Deep and valuable as was the influence which Lord Macaulay's legal and political training exercised over the mind, it can be considered, upon a review of his whole career, only as an apprenticeship to those literary labours which were the real work of his life. It was through them that he exercised the widest influence over his contemporaries, and it is by them that he will be remembered hereafter. The same unity which belonged to his life characterizes the whole of his writings. All of them are essentially historical and political. One or two of his essays are purely literary; but most of them relate either to politics or to political biography, and his poems, without an exception, are of the same cast. It is, therefore, in his conception of history and politics, and in his manner of dealing with them, that the leading habits of his mind are to be traced. One of the most - characteristic was his constant and instinctive association of politics with history. He was not only a Whig, but he was the greatest, and indeed almost the only great, advocate and expounder of Whig principles since the time of Burke. These principles are essentially historical. They rest, not upon any theory as to the rights of man, nor as to the pleasures and pains of which men are susceptible, but on a series of facts and precedents relating to the rights of Englishmen. Persons are not wanting who condemn them as narrow and shallow, but it is an unquestionable truth that their assertion has been closely allied, not only with a course of national greatness and prosperity unequalled in human history, but also with a spirit of reverence and affection for the past which in other countries has hardly ever been separated from a love for despotism and bigotry. It would be impossible on the present occasion to discuss the limitations and additions which Whig principles require in order to be accepted as true. No doubt they are important, and in so far as he failed to recognise them, Lord Macaulay's political theories were false or defective; but no reasonable man can doubt that their prevalence and assertion have been of inestimable value to the nation, and it is no small service to have grasped them with the firmness and to have expressed them with the symmetry and power which mark every portion of Lord Macaulay's writings. Many readers may feel that in his reviews of Mr. Gladstone's Essay on Church and State and Southey's Colloquies on Society, and in his Essay on the admission of Jews to Parliament, Lord Macaulay not only left untouched many questions of vast importance, but failed to show that he appreciated their weight. Yet it is still to be said that the theory which he did advance is a weighty and perfect one, that he threw it into the clearest shape possible, and that in so doing he rendered a service of vast importance to all persons who think upon the subject—and especially to those who agree with him least, inasmuch as the systematic vigour of his expressions must force his opponents, if they have any power of mind at all, into an attempt to invest their objections to them with something like equal clearness.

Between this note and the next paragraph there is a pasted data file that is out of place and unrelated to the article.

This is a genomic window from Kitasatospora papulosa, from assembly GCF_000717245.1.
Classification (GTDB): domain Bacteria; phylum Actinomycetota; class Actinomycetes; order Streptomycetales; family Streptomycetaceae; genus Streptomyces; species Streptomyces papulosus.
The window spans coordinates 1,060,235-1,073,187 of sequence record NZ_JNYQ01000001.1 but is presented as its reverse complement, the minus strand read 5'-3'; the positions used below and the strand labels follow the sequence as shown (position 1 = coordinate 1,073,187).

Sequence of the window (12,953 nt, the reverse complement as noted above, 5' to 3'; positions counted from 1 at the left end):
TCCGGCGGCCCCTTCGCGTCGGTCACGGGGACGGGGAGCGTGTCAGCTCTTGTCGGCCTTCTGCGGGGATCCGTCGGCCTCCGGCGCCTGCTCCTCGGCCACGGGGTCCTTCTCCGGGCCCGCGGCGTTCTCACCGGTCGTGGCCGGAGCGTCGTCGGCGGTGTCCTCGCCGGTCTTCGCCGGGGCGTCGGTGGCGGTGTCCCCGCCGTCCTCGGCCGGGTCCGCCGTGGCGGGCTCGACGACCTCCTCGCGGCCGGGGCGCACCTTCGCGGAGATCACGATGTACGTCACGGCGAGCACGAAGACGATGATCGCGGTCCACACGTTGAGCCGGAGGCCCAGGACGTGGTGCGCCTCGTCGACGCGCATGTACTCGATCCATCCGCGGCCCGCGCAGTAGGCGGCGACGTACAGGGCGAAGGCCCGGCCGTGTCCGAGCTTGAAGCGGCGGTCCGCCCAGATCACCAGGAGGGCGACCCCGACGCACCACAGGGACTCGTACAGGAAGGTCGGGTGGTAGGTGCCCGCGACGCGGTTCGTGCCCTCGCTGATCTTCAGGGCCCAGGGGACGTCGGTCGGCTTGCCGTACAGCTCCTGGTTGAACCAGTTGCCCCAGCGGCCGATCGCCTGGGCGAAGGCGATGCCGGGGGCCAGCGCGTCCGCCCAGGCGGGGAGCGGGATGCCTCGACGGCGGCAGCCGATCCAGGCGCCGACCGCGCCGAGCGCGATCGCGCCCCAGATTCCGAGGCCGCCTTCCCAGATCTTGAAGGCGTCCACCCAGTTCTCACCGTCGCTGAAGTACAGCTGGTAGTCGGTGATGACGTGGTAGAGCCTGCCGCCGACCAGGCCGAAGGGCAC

The greater part of Lord Macaulay's opinions on politics are characteristically embodied in his narratives, and can hardly be separated from them; and though his polemical writings are admirably vigorous and precise, he undoubtedly showed far more of his real nature in describing men and relating facts. His mode of doing so was not entirely free from objection. His colours were generally too glaring, and his habit of resting satisfied with exclaiming against the inconsistencies which he detected in the conduct of remarkable persons, without attempting to discover the principles by which they might be harmonized and reconciled, was unfortunate, and sometimes unjust. Marlborough cannot have been a moral monster, nor does it follow that James was a living contradiction, because he risked his soul for the sake of his mistress, whilst he was risking his crown for the sake of his creed. But notwithstanding the blemishes of the most popular history that ever was written, its popularity ought not to occasion regret or wonder; no one can see that massive fragment—glowing with enthusiastic ardour, and testifying in its very defects to the rush and riot of genius by which it was moulded—without feeling that the strong man who bowed himself before his work was done would, if he had been spared to complete it, have left behind him, not indeed the greatest of histories, but a book which would have done more than almost any other to delight his countrymen, and to teach them to love as he did the land over which he rejoiced and exulted with an admiration as passionate as it was manly. Now that that eloquent tongue and more eloquent pen are silent for ever, it is to these characteristics that the mind most willingly reverts. Whatever else he was, Lord Macaulay was a true Englishman. A more hearty lover of his country never lived. With occasional asperity, with some injustice, with a good deal of language which it is hard to justify, and with some estimates of individual character with which it is difficult to sympathize, the keynote both of the History and of the Essays is as generous and as magnanimous as was ever struck. The first lines of his ballad on the Spanish Armada might well form the motto of his greater works—